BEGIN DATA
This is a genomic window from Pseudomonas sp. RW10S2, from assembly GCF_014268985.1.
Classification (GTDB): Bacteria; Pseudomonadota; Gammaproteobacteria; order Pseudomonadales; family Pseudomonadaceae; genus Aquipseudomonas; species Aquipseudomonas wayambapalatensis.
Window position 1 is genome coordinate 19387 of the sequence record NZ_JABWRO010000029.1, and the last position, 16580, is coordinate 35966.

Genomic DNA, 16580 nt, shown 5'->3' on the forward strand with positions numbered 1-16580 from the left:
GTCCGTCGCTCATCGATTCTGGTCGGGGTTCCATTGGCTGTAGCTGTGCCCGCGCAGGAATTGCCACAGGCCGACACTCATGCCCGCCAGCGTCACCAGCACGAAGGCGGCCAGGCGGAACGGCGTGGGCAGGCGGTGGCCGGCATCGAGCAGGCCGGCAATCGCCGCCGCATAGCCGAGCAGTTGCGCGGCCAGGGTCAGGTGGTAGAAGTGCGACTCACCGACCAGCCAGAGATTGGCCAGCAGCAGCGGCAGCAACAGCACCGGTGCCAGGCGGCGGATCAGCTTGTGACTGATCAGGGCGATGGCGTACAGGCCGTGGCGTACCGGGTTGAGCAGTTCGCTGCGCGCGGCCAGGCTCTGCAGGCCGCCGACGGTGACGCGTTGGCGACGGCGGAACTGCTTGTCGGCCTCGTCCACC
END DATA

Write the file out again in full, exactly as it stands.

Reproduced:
This is a genomic window from Pseudomonas sp. RW10S2, from assembly GCF_014268985.1.
Classification (GTDB): Bacteria; Pseudomonadota; Gammaproteobacteria; order Pseudomonadales; family Pseudomonadaceae; genus Aquipseudomonas; species Aquipseudomonas wayambapalatensis.
Window position 1 is genome coordinate 19387 of the sequence record NZ_JABWRO010000029.1, and the last position, 16580, is coordinate 35966.

Genomic DNA, 16580 nt, shown 5'->3' on the forward strand with positions numbered 1-16580 from the left:
GTCCGTCGCTCATCGATTCTGGTCGGGGTTCCATTGGCTGTAGCTGTGCCCGCGCAGGAATTGCCACAGGCCGACACTCATGCCCGCCAGCGTCACCAGCACGAAGGCGGCCAGGCGGAACGGCGTGGGCAGGCGGTGGCCGGCATCGAGCAGGCCGGCAATCGCCGCCGCATAGCCGAGCAGTTGCGCGGCCAGGGTCAGGTGGTAGAAGTGCGACTCACCGACCAGCCAGAGATTGGCCAGCAGCAGCGGCAGCAACAGCACCGGTGCCAGGCGGCGGATCAGCTTGTGACTGATCAGGGCGATGGCGTACAGGCCGTGGCGTACCGGGTTGAGCAGTTCGCTGCGCGCGGCCAGGCTCTGCAGGCCGCCGACGGTGACGCGTTGGCGACGGCGGAACTGCTTGTCGGCCTCGTCCACC